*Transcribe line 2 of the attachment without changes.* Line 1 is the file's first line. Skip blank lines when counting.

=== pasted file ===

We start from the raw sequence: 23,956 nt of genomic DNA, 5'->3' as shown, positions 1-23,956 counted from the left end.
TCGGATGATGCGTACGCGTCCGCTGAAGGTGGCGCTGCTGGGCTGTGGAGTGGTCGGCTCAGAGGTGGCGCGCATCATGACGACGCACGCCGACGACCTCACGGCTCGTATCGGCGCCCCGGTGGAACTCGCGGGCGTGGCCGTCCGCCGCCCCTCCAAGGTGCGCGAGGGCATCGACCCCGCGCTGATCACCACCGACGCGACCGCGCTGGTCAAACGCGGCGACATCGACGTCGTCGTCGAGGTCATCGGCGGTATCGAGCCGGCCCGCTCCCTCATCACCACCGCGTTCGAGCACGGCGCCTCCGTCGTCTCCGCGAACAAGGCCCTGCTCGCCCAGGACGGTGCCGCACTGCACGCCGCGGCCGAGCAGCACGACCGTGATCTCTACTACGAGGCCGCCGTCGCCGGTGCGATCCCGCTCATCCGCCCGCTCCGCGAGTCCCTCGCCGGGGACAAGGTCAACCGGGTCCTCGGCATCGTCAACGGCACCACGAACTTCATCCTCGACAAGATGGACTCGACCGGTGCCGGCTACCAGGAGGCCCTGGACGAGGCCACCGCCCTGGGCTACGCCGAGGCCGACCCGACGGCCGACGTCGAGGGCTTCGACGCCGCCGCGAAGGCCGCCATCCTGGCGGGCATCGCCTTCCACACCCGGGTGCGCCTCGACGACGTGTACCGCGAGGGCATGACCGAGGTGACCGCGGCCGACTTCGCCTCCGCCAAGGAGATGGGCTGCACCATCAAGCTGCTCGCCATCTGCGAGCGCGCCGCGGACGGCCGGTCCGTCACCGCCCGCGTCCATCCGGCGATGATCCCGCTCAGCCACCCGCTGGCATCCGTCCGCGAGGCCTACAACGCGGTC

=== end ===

TCGGATGATGCGTACGCGTCCGCTGAAGGTGGCGCTGCTGGGCTGTGGAGTGGTCGGCTCAGAGGTGGCGCGCATCATGACGACGCACGCCGACGACCTCACGGCTCGTATCGGCGCCCCGGTGGAACTCGCGGGCGTGGCCGTCCGCCGCCCCTCCAAGGTGCGCGAGGGCATCGACCCCGCGCTGATCACCACCGACGCGACCGCGCTGGTCAAACGCGGCGACATCGACGTCGTCGTCGAGGTCATCGGCGGTATCGAGCCGGCCCGCTCCCTCATCACCACCGCGTTCGAGCACGGCGCCTCCGTCGTCTCCGCGAACAAGGCCCTGCTCGCCCAGGACGGTGCCGCACTGCACGCCGCGGCCGAGCAGCACGACCGTGATCTCTACTACGAGGCCGCCGTCGCCGGTGCGATCCCGCTCATCCGCCCGCTCCGCGAGTCCCTCGCCGGGGACAAGGTCAACCGGGTCCTCGGCATCGTCAACGGCACCACGAACTTCATCCTCGACAAGATGGACTCGACCGGTGCCGGCTACCAGGAGGCCCTGGACGAGGCCACCGCCCTGGGCTACGCCGAGGCCGACCCGACGGCCGACGTCGAGGGCTTCGACGCCGCCGCGAAGGCCGCCATCCTGGCGGGCATCGCCTTCCACACCCGGGTGCGCCTCGACGACGTGTACCGCGAGGGCATGACCGAGGTGACCGCGGCCGACTTCGCCTCCGCCAAGGAGATGGGCTGCACCATCAAGCTGCTCGCCATCTGCGAGCGCGCCGCGGACGGCCGGTCCGTCACCGCCCGCGTCCATCCGGCGATGATCCCGCTCAGCCACCCGCTGGCATCCGTCCGCGAGGCCTACAACGCGGTC